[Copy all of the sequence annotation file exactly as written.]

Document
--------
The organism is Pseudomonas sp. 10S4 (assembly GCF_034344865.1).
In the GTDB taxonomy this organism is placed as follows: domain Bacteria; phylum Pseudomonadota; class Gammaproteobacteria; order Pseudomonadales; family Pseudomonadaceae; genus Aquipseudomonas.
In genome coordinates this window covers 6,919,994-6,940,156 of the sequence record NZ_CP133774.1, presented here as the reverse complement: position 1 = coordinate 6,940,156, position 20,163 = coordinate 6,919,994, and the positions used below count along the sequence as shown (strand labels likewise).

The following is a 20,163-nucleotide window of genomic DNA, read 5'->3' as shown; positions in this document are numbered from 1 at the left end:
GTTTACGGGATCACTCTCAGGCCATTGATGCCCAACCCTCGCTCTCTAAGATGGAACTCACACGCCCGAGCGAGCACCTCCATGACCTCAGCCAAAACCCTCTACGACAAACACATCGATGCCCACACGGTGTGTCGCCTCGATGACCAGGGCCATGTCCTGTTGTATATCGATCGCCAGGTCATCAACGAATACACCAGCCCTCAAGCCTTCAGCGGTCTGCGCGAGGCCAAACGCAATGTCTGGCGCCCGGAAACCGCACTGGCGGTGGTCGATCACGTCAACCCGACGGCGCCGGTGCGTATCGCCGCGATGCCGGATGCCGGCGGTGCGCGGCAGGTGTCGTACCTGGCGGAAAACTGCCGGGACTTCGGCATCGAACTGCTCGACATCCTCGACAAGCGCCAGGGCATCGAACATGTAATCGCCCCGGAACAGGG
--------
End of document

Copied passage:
The organism is Pseudomonas sp. 10S4 (assembly GCF_034344865.1).
In the GTDB taxonomy this organism is placed as follows: domain Bacteria; phylum Pseudomonadota; class Gammaproteobacteria; order Pseudomonadales; family Pseudomonadaceae; genus Aquipseudomonas.
In genome coordinates this window covers 6,919,994-6,940,156 of the sequence record NZ_CP133774.1, presented here as the reverse complement: position 1 = coordinate 6,940,156, position 20,163 = coordinate 6,919,994, and the positions used below count along the sequence as shown (strand labels likewise).

The following is a 20,163-nucleotide window of genomic DNA, read 5'->3' as shown; positions in this document are numbered from 1 at the left end:
GTTTACGGGATCACTCTCAGGCCATTGATGCCCAACCCTCGCTCTCTAAGATGGAACTCACACGCCCGAGCGAGCACCTCCATGACCTCAGCCAAAACCCTCTACGACAAACACATCGATGCCCACACGGTGTGTCGCCTCGATGACCAGGGCCATGTCCTGTTGTATATCGATCGCCAGGTCATCAACGAATACACCAGCCCTCAAGCCTTCAGCGGTCTGCGCGAGGCCAAACGCAATGTCTGGCGCCCGGAAACCGCACTGGCGGTGGTCGATCACGTCAACCCGACGGCGCCGGTGCGTATCGCCGCGATGCCGGATGCCGGCGGTGCGCGGCAGGTGTCGTACCTGGCGGAAAACTGCCGGGACTTCGGCATCGAACTGCTCGACATCCTCGACAAGCGCCAGGGCATCGAACATGTAATCGCCCCGGAACAGGG